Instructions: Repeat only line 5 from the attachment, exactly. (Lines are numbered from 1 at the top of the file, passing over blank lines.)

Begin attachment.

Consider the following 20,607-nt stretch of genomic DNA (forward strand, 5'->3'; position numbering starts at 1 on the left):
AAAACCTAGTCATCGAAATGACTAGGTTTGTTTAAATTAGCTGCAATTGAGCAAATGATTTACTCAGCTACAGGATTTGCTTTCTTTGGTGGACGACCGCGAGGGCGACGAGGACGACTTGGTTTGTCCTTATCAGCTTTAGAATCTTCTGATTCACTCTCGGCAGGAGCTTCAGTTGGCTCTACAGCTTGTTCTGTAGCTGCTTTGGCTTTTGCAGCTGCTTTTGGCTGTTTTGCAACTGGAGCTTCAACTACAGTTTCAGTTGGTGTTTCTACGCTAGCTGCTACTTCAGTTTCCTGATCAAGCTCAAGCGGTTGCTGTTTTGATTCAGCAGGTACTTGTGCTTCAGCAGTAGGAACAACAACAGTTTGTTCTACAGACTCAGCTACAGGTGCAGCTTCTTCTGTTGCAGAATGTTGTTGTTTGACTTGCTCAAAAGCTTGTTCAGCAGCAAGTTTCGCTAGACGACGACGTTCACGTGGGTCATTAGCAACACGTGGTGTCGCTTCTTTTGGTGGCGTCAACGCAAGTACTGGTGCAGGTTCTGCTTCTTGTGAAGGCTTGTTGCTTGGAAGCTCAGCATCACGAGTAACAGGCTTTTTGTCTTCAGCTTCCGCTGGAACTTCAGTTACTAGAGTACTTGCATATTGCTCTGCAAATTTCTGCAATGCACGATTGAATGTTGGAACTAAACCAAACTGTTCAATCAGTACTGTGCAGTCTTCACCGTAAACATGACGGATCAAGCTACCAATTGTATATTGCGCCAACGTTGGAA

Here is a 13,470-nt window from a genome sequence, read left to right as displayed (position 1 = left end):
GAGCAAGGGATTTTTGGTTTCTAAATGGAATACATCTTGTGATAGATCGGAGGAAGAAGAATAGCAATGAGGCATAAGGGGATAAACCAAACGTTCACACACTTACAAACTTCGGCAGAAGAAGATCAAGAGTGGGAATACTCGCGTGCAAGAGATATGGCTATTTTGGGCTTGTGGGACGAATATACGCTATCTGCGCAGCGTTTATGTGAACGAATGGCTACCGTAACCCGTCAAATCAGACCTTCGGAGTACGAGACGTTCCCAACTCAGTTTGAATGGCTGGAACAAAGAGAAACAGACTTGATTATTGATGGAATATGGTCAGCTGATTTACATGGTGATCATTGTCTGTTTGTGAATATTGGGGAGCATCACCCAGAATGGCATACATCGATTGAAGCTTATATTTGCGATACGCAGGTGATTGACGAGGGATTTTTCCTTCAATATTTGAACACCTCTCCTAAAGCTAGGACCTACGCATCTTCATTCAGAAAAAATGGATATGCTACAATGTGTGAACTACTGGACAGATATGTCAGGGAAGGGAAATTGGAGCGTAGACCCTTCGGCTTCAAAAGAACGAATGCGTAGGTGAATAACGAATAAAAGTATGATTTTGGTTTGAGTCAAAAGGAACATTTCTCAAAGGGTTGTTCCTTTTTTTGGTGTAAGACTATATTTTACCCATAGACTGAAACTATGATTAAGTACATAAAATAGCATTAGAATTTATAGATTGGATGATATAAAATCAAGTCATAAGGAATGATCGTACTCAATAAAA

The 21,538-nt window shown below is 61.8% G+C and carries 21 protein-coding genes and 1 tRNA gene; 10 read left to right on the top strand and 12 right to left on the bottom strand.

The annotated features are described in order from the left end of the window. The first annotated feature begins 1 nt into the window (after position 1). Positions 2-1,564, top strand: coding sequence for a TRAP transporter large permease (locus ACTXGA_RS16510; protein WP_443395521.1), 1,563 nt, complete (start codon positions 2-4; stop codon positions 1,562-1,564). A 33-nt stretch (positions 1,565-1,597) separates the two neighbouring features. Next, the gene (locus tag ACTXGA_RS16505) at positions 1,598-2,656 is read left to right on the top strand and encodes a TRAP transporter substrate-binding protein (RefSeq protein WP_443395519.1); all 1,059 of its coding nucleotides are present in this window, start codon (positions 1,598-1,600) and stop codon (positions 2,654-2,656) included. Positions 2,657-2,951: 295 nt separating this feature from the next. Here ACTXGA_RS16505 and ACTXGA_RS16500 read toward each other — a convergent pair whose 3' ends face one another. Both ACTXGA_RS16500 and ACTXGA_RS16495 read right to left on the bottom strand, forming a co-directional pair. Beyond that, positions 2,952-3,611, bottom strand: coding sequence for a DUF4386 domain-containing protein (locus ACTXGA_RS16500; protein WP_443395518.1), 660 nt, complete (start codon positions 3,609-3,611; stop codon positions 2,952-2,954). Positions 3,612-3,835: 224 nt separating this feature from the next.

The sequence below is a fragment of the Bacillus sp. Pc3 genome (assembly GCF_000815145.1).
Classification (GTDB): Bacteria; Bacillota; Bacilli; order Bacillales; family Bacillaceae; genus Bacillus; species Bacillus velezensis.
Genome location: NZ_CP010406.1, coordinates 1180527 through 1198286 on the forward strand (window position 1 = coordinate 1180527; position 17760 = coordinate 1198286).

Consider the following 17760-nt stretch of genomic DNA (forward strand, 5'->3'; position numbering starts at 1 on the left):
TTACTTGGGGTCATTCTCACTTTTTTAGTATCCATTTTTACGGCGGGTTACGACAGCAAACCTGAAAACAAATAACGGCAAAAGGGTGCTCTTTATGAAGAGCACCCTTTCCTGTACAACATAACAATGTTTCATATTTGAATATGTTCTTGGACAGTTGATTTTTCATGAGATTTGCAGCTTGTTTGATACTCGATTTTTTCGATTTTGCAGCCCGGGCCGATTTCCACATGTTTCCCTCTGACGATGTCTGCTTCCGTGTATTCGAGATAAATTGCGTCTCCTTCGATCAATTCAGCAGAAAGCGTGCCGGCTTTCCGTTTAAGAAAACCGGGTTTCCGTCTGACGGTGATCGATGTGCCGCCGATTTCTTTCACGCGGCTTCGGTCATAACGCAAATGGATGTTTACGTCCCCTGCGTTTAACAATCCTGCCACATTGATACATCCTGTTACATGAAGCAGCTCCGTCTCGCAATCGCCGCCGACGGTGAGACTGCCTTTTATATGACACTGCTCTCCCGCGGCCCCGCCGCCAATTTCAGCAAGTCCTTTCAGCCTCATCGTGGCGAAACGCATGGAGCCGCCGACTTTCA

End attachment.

The 21,538-nt window shown below is 61.8% G+C and carries 21 protein-coding genes and 1 tRNA gene; 10 read left to right on the top strand and 12 right to left on the bottom strand.